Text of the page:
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Sensation Seeking, Overconfidence, and Trading Activity

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  • Mark Grinblatt
  • Matti Keloharju

Abstract

This study analyzes the role that two psychological attributes%u2014sensation seeking and overconfidence%u2014play in the tendency of investors to trade stocks. Equity trading data are combined with data from an investor%u2019s tax filings, driving record, and psychological profile. We use the data to construct measures of overconfidence and sensation seeking tendencies. Controlling for a host of variables, including wealth, income, age, number of stocks owned, marital status, and occupation, we find that overconfident investors and those investors most prone to sensation seeking trade more frequently.

Suggested Citation

  • Mark Grinblatt & Matti Keloharju, 2006. "Sensation Seeking, Overconfidence, and Trading Activity," NBER Working Papers 12223, National Bureau of Economic Research, Inc.
  • Handle: RePEc:nbr:nberwo:12223
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    References listed on IDEAS

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    1. Gervais, Simon & Odean, Terrance, 2001. "Learning to be Overconfident," Review of Financial Studies, Society for Financial Studies, vol. 14(1), pages 1-27.
    2. Laurence Weiss, 1979. "Information Aggregation and Policy," Cowles Foundation Discussion Papers 528, Cowles Foundation for Research in Economics, Yale University.
    3. Grossman, Sanford J & Stiglitz, Joseph E, 1980. "On the Impossibility of Informationally Efficient Markets," American Economic Review, American Economic Association, vol. 70(3), pages 393-408, June.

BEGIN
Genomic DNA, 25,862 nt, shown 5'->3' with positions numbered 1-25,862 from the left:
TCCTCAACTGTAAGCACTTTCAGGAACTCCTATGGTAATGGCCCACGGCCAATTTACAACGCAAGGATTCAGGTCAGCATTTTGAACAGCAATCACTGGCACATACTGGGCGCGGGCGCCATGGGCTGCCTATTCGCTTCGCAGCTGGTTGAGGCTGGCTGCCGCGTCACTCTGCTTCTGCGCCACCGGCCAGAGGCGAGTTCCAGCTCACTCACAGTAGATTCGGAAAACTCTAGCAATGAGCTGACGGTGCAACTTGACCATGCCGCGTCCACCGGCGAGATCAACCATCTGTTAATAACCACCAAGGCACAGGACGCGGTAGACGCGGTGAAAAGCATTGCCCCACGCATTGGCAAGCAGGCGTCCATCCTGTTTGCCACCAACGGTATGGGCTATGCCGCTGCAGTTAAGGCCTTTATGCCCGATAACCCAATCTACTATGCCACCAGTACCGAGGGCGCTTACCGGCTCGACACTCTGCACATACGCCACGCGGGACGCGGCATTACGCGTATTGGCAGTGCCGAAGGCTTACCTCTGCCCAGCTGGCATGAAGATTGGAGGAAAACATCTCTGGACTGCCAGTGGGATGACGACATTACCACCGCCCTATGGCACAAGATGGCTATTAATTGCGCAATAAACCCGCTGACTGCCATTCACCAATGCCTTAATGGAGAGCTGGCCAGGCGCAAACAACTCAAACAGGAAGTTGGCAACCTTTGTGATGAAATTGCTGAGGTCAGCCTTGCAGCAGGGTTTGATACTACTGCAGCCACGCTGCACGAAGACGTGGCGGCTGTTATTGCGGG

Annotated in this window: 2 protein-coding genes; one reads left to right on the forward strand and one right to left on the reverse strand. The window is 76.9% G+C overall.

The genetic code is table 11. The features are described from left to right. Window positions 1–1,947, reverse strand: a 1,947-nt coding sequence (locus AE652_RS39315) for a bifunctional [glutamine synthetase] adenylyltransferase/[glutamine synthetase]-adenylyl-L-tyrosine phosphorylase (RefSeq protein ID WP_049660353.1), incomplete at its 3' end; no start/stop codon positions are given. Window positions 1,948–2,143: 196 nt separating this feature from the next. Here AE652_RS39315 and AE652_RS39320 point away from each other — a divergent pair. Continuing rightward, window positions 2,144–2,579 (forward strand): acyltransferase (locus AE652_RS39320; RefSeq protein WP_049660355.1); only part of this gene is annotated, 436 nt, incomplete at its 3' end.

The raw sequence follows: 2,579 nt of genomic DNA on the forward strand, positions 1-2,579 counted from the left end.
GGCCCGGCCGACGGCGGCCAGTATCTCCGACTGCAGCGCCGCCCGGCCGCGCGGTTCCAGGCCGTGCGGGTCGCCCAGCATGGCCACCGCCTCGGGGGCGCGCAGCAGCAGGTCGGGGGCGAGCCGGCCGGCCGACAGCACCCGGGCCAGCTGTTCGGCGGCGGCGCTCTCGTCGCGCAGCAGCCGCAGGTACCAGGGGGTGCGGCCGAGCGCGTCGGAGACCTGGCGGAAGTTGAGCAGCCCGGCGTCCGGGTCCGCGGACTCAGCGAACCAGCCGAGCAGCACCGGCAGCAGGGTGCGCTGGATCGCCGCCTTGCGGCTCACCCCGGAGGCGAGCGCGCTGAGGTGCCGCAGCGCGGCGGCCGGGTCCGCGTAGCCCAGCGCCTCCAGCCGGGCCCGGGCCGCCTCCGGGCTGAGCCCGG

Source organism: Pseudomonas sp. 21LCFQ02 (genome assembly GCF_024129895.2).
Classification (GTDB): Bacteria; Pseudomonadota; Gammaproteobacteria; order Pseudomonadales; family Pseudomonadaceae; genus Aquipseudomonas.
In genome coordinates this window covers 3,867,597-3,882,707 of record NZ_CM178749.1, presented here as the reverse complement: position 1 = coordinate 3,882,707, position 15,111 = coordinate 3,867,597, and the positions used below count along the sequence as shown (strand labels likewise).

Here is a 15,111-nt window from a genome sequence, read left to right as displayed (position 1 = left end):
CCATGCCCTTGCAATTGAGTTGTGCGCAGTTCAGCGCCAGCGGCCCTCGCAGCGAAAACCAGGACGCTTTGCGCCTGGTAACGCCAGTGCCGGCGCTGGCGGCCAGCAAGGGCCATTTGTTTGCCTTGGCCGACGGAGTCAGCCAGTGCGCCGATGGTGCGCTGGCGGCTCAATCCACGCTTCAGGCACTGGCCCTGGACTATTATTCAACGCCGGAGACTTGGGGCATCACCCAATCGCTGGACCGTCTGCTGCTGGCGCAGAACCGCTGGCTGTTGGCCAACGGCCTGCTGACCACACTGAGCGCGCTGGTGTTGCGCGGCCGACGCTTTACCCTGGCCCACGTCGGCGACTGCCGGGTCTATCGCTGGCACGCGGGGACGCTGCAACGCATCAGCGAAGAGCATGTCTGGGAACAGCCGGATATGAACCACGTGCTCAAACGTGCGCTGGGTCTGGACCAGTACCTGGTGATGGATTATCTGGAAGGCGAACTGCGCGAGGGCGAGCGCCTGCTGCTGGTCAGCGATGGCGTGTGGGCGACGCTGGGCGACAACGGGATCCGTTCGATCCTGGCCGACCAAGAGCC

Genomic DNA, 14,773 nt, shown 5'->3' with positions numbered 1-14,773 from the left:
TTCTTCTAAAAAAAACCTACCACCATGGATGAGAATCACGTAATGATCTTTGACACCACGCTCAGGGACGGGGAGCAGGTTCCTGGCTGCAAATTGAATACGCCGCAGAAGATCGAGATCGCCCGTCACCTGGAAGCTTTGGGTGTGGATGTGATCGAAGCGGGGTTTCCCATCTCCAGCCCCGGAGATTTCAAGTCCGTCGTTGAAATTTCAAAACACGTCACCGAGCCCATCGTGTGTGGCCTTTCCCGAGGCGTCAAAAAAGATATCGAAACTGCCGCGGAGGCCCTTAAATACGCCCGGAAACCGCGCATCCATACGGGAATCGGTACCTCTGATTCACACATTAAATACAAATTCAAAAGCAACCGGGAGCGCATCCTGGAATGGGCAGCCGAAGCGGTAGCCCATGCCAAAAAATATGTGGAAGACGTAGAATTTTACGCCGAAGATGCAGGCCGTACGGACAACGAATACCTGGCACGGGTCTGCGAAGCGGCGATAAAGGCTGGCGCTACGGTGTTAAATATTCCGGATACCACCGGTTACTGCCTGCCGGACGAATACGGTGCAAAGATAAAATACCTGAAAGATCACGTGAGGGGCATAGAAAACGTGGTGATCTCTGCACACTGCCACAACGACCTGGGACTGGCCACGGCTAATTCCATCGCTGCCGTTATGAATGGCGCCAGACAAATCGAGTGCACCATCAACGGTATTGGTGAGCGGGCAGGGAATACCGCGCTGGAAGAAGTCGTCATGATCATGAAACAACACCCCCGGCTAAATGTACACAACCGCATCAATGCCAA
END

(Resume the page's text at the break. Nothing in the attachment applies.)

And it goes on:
4. Milgrom, Paul & Stokey, Nancy, 1982. "Information, trade and common knowledge," Journal of Economic Theory, Elsevier, vol. 26(1), pages 17-27, February.
    5. Mark Grinblatt, 2001. "What Makes Investors Trade?," Journal of Finance, American Finance Association, vol. 56(2), pages 589-616, April.
    6. Brad M. Barber & Terrance Odean, 2000. "Trading Is Hazardous to Your Wealth: The Common Stock Investment Performance of Individual Investors," Journal of Finance, American Finance Association, vol. 55(2), pages 773-806, April.
    7. John R. Graham & Campbell R. Harvey & Hai Huang, 2009. "Investor Competence, Trading Frequency, and Home Bias," Management Science, INFORMS, vol. 55(7), pages 1094-1106, July.
    8. Grinblatt, Mark & Han, Bing, 2005. "Prospect theory, mental accounting, and momentum," Journal of Financial Economics, Elsevier, vol. 78(2), pages 311-339, November.
    9. Brad M. Barber & Terrance Odean, 2002. "Online Investors: Do the Slow Die First?," Review of Financial Studies, Society for Financial Studies, vol. 15(2), pages 455-488, March.
    10. Richard Deaves & Erik Lüders & Guo Ying Luo, 2009. "An Experimental Test of the Impact of Overconfidence and Gender on Trading Activity," Review of Finance, European Finance Association, vol. 13(3), pages 555-575.
    11. Julie Agnew & Pierluigi Balduzzi & Annika Sundén, 2003. "Portfolio Choice and Trading in a Large 401(k) Plan," American Economic Review, American Economic Association, vol. 93(1), pages 193-215, March.
    12. Grinblatt, Mark & Keloharju, Matti, 2000. "The investment behavior and performance of various investor types: a study of Finland's unique data set," Journal of Financial Economics, Elsevier, vol. 55(1), pages 43-67, January.
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    More about this item

    JEL classification:

    • G10 - Financial Economics - - General Financial Markets - - - General (includes Measurement and Data)
    • G11 - Financial Economics - - General Financial Markets - - - Portfolio Choice; Investment Decisions

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